Science and Technology News | October 2011

MIT physics professors examined the subatomic speed limit controversy
On Sept. 23, European scientists in their experiment called OPERA (Oscillation Project with Emulsion-tRacking apparatus), announced that they had observed neutrinos, a class of subatomic particles, traveling faster than the speed of light — the universe’s fundamental “speed limit.”  Since then the scientific community has been hotly debating its validity. But MIT professors confirmed that there’s a 98 percent chance of a  systematic  error while calculating the speed of neutrinos. 

1st photos of endangered Amur leopard captured in China since 1949
Chinese researchers have captured photos of one of the most endangered amur leopard from a forest in northeast China’s Jilin Province for the first time since 1949. The total number of amur leopards living in the wild is believed to be no more than 50 worldwide, with about ten living in China. 

Mountain three times as high as Mt. Everest found in Vesta
A new image from NASA’s Dawn spacecraft shows a mountain three times as high as Mt. Everest, in the south polar region of the giant asteroid Vesta. Vesta is one of the largest asteroids, with a mean diameter of about 530 kilometres. Vesta is the second-most-massive asteroid after the dwarf planet Ceres and comprises an estimated  9% of the mass of the asteroid belt. It is the brightest asteroid visible from Earth. 

What is a Meteor Shower?
A meteor shower is a celestial event in which a number of meteors are observed to radiate from one point in the night sky. These meteors are caused by streams of cosmic debris called meteoroids entering Earth's atmosphere at extremely high speeds on parallel trajectories. Most meteors are smaller than a grain of sand, so almost all of them disintegrate and never hit the Earth's surface. The Orionid meteor shower is the most prolific meteor shower associated with Halley's Comet. It is an annual meteor shower which last approximately one week in late-October. Since meteor shower particles travelin parallel paths, and at the same velocity, they will all appear to an observer below to radiate away from a single point in the sky. 

China sends unmanned craft into space
A Chinese Long March rocket has blasted off, propelling an unmanned spacecraft into orbit in the next step towards the country's ambitious plans for a manned space station. The Shenzhou 8 was launched at dawn from the north Gobi desert, entering orbit successfully, the official Xinhua news agency reported. It should dock with the Tiangong 1 module within two days, more than 200 miles above Earth. The Shenzhou-8 is carrying an experimental facility developed by German and Chinese scientists. According to the German space agency DLR, plants, bacteria and human cancer cells will be exposed to zero gravity and space radiation for nearly three weeks as scientists seek to explore questions such as how gravity affects biological processes and how the immune system could be strengthened.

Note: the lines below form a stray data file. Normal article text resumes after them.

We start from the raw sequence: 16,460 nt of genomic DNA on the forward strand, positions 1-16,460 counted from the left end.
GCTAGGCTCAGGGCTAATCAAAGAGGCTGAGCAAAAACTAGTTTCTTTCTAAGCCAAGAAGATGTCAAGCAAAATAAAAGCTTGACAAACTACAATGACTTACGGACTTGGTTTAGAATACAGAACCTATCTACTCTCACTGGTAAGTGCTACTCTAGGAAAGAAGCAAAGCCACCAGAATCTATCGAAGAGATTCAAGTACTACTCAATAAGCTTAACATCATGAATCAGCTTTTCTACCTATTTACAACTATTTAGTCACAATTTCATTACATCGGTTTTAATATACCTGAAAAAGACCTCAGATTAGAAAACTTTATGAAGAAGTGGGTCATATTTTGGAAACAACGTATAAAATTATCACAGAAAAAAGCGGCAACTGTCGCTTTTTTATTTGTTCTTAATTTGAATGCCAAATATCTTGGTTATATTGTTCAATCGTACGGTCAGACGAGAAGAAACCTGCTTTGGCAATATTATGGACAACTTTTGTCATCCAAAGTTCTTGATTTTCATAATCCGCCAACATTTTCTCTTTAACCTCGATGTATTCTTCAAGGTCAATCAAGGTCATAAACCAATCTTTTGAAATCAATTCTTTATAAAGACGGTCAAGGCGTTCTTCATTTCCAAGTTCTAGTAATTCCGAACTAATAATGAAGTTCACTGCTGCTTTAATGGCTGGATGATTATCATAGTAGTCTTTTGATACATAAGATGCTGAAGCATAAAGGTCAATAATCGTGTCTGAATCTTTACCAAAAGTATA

Higgs boson
The Higgs boson (God particle) is a hypothetical massive elementary particle that is predicted to exist by the Standard Model (SM) of particle physics. Its existence is postulated as a means of resolving inconsistencies in the Standard Model. Experiments attempting to find the particle are currently being performed using the Large Hadron Collider (LHC) at CERN (European Organization for Nuclear Research), and were performed at Fermilab's Tevatron until Tevatron's closure in late 2011. The Higgs boson is the only elementary particle predicted by the Standard Model that has not been observed in particle physics experiments. It is a necessary requirement of the so-called Higgs mechanism, the part of the SM which explains how most of the known elementary particles obtain their mass. 

Standard Model
The Standard Model of particle physics is a theory concerning the electromagnetic, weak, and strong nuclear interactions, which mediate the dynamics of the known subatomic particles. Developed throughout the mid to late 20th century, the current formulation was finalized in the mid 1970s upon experimental confirmation of the existence of quarks. Since then, discoveries of the bottom quark (1977), the top quark (1995) and the tau neutrino (2000) have given credence to the Standard Model. Because of its success in explaining a wide variety of experimental results, the Standard Model is sometimes regarded as a theory of almost everything. 

Antimatter is the counterpart of matter, and according to the laws of physics the two are identical except for the electric charges (and the other quantum attributes that fundamental particles are endowed with), which are opposite. That is, every fundamental particle has an antiparticle but with the opposite electric charge. The positron is the antiparticle of the electron and the antiproton is the antiparticle of the proton. The photon has no charge and hence is its own antiparticle, but the antineutron is different from the neutron even though it has no charge because it has a magnetic moment that is opposite to that of the neutron. When a particle and an antiparticle meet, they annihilate each other and give out enormous energy according to Einstein's E = mc2 equation.